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StaticIP

Static LAN IP

This page was last updated on March 01, 2017.

Table Of Contents

Introduction

This document hopes to guide you through the basic process of setting up a static LAN IP address for your computer in Ubuntu. It is intended to be a basic guide for a very simple wired network. Wireless and advanced networking are not covered.

Requirements

  • A computer with a network interface controller so that it can be connected to a network.
  • The Ubuntu operating system or one of its derivatives) on the computer. Note that these instructions have been tested on Ubuntu and have been written for Kubuntu and Ubuntu, but the command for opening your editor will vary depending on which derivative you use. These instructions may also work with other operating systems with or without adjustment.
  • A hardware router connected to the computer (and to a modem if the computer is going to use the internet) with ethernet cable.

Understanding Your Local Network

  • An interface is a connection between hardware (like a computer or printer or router, etc.) and/or software (like a virtual machine).
  • A private network or Local Area Network (LAN) is two or more interfaces connected together locally (often in a building or buildings) by hardware and software.
  • Each interface is given a unique number – an IP address – so that it can be found and identified in the network.
  • An IP address is made of four sections separated by periods, with each section containing a number between 0 and 255.
  • There are three classes of private networks. Each class provides a different range of IP addresses for use with your interfaces. Your router (or operating system, if you have no router) determines which one is used.

    CLASS ADDRESS RANGE
    A from 10.0.0.0 to 10.255.255.255
    B from 172.16.0.0 to 172.31.255.255
    C from 192.168.0.0 to 192.168.255.255

    The first two sections of a LAN IP address specify its class and the second two sections identify an interface. For example, 192.168.1.100 represents the 1.100 interface (which could be a computer, printer, virtual machine, etc.) in the 192.168 class (which is a class C network).

  • The router reserves some numbers for its own use:

    • 0 is usually reserved for the network identifier.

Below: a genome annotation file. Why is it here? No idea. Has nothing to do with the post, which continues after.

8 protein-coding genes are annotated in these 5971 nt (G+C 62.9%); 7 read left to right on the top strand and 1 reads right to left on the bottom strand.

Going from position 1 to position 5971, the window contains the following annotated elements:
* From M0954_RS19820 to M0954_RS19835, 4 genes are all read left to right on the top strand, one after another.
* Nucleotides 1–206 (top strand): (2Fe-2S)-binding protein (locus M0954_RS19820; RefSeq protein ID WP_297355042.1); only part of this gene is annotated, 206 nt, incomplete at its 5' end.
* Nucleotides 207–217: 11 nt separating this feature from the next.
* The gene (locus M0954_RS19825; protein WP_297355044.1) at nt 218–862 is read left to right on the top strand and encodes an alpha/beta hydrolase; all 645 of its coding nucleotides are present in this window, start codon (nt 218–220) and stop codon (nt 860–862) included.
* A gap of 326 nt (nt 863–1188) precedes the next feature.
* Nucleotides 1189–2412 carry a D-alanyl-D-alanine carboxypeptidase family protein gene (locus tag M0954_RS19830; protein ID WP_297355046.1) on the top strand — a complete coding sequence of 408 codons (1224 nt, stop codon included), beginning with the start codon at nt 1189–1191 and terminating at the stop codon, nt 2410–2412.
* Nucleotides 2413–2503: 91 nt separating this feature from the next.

• 1 is usually reserved for the gateway (the router’s static LAN IP address).
    • 255 is usually reserved for broadcasting to all interfaces on the network.
    • A specific range of addresses is reserved for Dynamic Host Configuration Protocol (DHCP) which is used by the router for assigning IP addresses to your interfaces as they are needed.
  • A dynamic LAN IP address assigned by DHCP can change, making an interface difficult to find in your network.
  • A static LAN IP address assigned manually makes sure the interface can always be found in the same place in your network. You can use a static LAN IP address in configuration files once and that configuration will work from then on.
  • You can use more than one class for your LAN IP addresses, but using the same class will ensure that your interfaces can find and communicate with each other using basic configuration.
  • The most commonly used IPv4 address is 127.0.0.1 and represents your system’s loopback or localhost (its way of referring to itself).
  • Your network information is kept in the /etc/network/interfaces file, which can be edited to give you a static LAN IP.

Get Your Network Information

You will need to know your network information to assign a static LAN IP. Below are several commands you can use to get the information. Each command is designed to obtain and display information without making any changes to your system, and a basic explanation is provided. See the man pages for the commands to get more details. Please write down the result you get for each step.

  1. Get your gateway
    • To get your gateway (your router’s static LAN IP address), type this command in a terminal window and press the Enter key:

      netstat -r | grep 'default' | awk '{ print $2}'
      1. The netstat command uses the -r option to get the kernel routing table and then passes its output to the awk command.
      2. The grep command searches for a line containing default and passes it to the awk command.
      3. The awk command displays the contents of the 2nd column, which is your gateway.

  2. Get your iface:
    • To get your iface (the network device [ethernet card or ethernet interface] you want to configure), type this command in a terminal window and press the Enter key:

      route | grep 'default' | awk '{print $8}'
      1. The route command gets the IP routing table and passes it to the grep command.
      2. The grep command searches for a line containing default and passes it to the awk command.
      3. The awk command displays the information in the 8th column of the line, which is your iface.

  3. Get your LAN IP address
    • To get your address (your computer’s LAN IP address), type this command in a terminal window and press the Enter key:

      hostname -I | cut -d' ' -f1
      1. The hostname command uses the -I option to display all network addresses of the computer and then passes its findings to the cut command.
      2. The cut command uses the -d option to specify spaces as delimiters and displays the first field, which is your LAN IP address.

  4. Get your loopback address